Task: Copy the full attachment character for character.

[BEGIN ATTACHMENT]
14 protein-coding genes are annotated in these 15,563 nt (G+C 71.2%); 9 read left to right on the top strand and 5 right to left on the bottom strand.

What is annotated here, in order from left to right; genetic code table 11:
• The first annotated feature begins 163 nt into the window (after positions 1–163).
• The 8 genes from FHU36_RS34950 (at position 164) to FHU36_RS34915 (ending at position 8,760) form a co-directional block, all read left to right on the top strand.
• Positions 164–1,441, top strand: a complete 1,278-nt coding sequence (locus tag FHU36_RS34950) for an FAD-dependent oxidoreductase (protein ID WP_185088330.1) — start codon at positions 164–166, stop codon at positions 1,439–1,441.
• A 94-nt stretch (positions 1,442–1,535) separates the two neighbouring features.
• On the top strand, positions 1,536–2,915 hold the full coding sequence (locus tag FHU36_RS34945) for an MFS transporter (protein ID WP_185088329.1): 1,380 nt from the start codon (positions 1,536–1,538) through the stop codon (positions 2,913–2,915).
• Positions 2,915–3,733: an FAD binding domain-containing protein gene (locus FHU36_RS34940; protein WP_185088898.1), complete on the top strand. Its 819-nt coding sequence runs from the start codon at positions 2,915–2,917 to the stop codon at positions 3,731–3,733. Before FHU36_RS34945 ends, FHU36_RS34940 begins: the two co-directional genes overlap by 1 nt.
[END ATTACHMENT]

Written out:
14 protein-coding genes are annotated in these 15,563 nt (G+C 71.2%); 9 read left to right on the top strand and 5 right to left on the bottom strand.

What is annotated here, in order from left to right; genetic code table 11:
• The first annotated feature begins 163 nt into the window (after positions 1–163).
• The 8 genes from FHU36_RS34950 (at position 164) to FHU36_RS34915 (ending at position 8,760) form a co-directional block, all read left to right on the top strand.
• Positions 164–1,441, top strand: a complete 1,278-nt coding sequence (locus tag FHU36_RS34950) for an FAD-dependent oxidoreductase (protein ID WP_185088330.1) — start codon at positions 164–166, stop codon at positions 1,439–1,441.
• A 94-nt stretch (positions 1,442–1,535) separates the two neighbouring features.
• On the top strand, positions 1,536–2,915 hold the full coding sequence (locus tag FHU36_RS34945) for an MFS transporter (protein ID WP_185088329.1): 1,380 nt from the start codon (positions 1,536–1,538) through the stop codon (positions 2,913–2,915).
• Positions 2,915–3,733: an FAD binding domain-containing protein gene (locus FHU36_RS34940; protein WP_185088898.1), complete on the top strand. Its 819-nt coding sequence runs from the start codon at positions 2,915–2,917 to the stop codon at positions 3,731–3,733. Before FHU36_RS34945 ends, FHU36_RS34940 begins: the two co-directional genes overlap by 1 nt.